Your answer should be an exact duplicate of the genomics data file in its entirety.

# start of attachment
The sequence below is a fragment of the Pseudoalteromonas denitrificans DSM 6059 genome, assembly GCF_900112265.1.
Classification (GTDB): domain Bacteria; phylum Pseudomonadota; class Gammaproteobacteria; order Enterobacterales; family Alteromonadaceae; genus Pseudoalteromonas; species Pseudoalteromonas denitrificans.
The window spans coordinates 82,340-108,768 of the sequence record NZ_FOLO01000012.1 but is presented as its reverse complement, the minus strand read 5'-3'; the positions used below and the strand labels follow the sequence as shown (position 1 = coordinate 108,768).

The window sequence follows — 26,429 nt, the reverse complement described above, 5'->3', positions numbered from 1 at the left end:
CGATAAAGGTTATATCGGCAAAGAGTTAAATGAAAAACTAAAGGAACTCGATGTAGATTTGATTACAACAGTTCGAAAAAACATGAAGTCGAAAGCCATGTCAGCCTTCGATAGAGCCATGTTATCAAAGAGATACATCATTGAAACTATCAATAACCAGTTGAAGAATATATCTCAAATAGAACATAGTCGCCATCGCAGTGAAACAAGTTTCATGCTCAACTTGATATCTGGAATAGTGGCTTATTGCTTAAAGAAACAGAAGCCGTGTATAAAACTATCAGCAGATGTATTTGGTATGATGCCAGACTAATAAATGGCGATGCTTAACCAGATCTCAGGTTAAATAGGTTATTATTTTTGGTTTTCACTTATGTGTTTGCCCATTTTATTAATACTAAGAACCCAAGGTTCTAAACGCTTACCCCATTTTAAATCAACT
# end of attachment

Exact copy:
The sequence below is a fragment of the Pseudoalteromonas denitrificans DSM 6059 genome, assembly GCF_900112265.1.
Classification (GTDB): domain Bacteria; phylum Pseudomonadota; class Gammaproteobacteria; order Enterobacterales; family Alteromonadaceae; genus Pseudoalteromonas; species Pseudoalteromonas denitrificans.
The window spans coordinates 82,340-108,768 of the sequence record NZ_FOLO01000012.1 but is presented as its reverse complement, the minus strand read 5'-3'; the positions used below and the strand labels follow the sequence as shown (position 1 = coordinate 108,768).

The window sequence follows — 26,429 nt, the reverse complement described above, 5'->3', positions numbered from 1 at the left end:
CGATAAAGGTTATATCGGCAAAGAGTTAAATGAAAAACTAAAGGAACTCGATGTAGATTTGATTACAACAGTTCGAAAAAACATGAAGTCGAAAGCCATGTCAGCCTTCGATAGAGCCATGTTATCAAAGAGATACATCATTGAAACTATCAATAACCAGTTGAAGAATATATCTCAAATAGAACATAGTCGCCATCGCAGTGAAACAAGTTTCATGCTCAACTTGATATCTGGAATAGTGGCTTATTGCTTAAAGAAACAGAAGCCGTGTATAAAACTATCAGCAGATGTATTTGGTATGATGCCAGACTAATAAATGGCGATGCTTAACCAGATCTCAGGTTAAATAGGTTATTATTTTTGGTTTTCACTTATGTGTTTGCCCATTTTATTAATACTAAGAACCCAAGGTTCTAAACGCTTACCCCATTTTAAATCAACT